culture. Here, we describe how our work supported and transcended the affirmative model by drawing on intersectionality and Disability Justice. We critically consider the aesthetic and representational tensions of producing films under crip time. Through this writing, we reflect on the three-year process of filmmaking as a gesture of online pedagogy and analyse three out of five films.



Engaging, validating, imagining: A comic-based approach to (non)participation and empowerment

Marta Madrid-Manrique


This article engages with art education and disability justice through a story narrated using comics. Lorena’s Story is a short graphic narrative that explores the complexity of taking responsibility for (non)participation during a participatory animation workshop for children and young people with disabilities. The story inspires a reflective process that questions the model of empowerment present in participatory video literature, validates the diverse ways of being in the world with disabilities and inspires a different notion of empowerment. Within arts-based educational research methods, the comic story is a site of knowledge that aims to provide a sense of integrity, sincerity and authenticity.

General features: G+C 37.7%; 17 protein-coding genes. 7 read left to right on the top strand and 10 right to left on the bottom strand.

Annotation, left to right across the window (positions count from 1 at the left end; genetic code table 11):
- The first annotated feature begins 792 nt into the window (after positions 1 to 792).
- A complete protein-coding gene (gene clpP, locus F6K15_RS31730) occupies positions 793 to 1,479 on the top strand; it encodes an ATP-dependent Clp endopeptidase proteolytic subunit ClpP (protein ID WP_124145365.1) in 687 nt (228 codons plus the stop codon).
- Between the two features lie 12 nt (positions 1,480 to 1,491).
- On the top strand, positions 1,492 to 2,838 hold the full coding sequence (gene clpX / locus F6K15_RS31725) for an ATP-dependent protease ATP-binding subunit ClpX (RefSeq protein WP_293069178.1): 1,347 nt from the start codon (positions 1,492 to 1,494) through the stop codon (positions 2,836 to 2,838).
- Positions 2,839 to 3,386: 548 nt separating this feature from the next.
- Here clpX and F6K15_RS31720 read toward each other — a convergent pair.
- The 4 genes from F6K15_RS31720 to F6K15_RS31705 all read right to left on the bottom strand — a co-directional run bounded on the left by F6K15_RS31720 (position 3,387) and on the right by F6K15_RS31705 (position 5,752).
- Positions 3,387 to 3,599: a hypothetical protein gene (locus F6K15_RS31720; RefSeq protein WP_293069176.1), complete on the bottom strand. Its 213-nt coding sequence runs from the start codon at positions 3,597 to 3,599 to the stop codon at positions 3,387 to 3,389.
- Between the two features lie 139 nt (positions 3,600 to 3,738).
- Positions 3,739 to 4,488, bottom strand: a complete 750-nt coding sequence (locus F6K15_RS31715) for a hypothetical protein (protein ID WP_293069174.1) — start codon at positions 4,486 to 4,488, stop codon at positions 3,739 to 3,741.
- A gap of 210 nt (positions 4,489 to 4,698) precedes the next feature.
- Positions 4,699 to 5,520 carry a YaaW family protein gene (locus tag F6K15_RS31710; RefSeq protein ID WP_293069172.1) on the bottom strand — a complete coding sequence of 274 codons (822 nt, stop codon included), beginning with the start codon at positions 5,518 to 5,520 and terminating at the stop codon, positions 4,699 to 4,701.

Este artículo se compromete a establecer una conversación entre el área de educación

artística y el reclamo de justicia social de los estudios de discapacidad a través del arte del cómic. La historia de Lorena es una narrativa breve que expresa la complejidad de tomar responsabilidad de la (no)participación durante un taller participativo de animación para niños, niñas y jóvenes con discapacidad. La historia inspira un proceso reflexivo que cuestiona el modelo de empoderamiento presente en la literatura de video participativo, valida diversas formas de ser en el mundo con discapacidad, e inspira una nueva noción de empoderamiento. Dentro de los métodos de investigación educativa basada en las artes, la historia del cómic es un espacio de conocimiento que se propone generar integridad, sinceridad y autenticidad.